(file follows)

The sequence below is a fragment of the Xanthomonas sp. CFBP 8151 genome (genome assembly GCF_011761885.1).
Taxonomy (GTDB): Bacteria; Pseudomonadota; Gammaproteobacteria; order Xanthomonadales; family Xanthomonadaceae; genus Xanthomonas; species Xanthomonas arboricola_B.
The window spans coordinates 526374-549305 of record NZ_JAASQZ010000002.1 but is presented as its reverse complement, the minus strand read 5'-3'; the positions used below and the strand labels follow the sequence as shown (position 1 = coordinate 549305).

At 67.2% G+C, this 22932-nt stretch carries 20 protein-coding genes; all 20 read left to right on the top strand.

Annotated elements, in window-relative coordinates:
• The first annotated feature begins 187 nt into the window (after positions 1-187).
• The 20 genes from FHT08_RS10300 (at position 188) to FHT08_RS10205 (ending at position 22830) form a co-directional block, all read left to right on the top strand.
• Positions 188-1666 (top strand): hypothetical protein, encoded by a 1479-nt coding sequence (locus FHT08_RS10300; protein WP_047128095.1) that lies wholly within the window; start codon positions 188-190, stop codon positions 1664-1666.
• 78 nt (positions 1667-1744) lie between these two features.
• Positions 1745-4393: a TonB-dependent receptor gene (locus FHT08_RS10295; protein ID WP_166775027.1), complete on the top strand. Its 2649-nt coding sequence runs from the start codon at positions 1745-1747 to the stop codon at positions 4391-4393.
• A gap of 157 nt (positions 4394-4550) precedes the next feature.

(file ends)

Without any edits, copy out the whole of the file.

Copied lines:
The sequence below is a fragment of the Xanthomonas sp. CFBP 8151 genome (genome assembly GCF_011761885.1).
Taxonomy (GTDB): Bacteria; Pseudomonadota; Gammaproteobacteria; order Xanthomonadales; family Xanthomonadaceae; genus Xanthomonas; species Xanthomonas arboricola_B.
The window spans coordinates 526374-549305 of record NZ_JAASQZ010000002.1 but is presented as its reverse complement, the minus strand read 5'-3'; the positions used below and the strand labels follow the sequence as shown (position 1 = coordinate 549305).

At 67.2% G+C, this 22932-nt stretch carries 20 protein-coding genes; all 20 read left to right on the top strand.

Annotated elements, in window-relative coordinates:
• The first annotated feature begins 187 nt into the window (after positions 1-187).
• The 20 genes from FHT08_RS10300 (at position 188) to FHT08_RS10205 (ending at position 22830) form a co-directional block, all read left to right on the top strand.
• Positions 188-1666 (top strand): hypothetical protein, encoded by a 1479-nt coding sequence (locus FHT08_RS10300; protein WP_047128095.1) that lies wholly within the window; start codon positions 188-190, stop codon positions 1664-1666.
• 78 nt (positions 1667-1744) lie between these two features.
• Positions 1745-4393: a TonB-dependent receptor gene (locus FHT08_RS10295; protein ID WP_166775027.1), complete on the top strand. Its 2649-nt coding sequence runs from the start codon at positions 1745-1747 to the stop codon at positions 4391-4393.
• A gap of 157 nt (positions 4394-4550) precedes the next feature.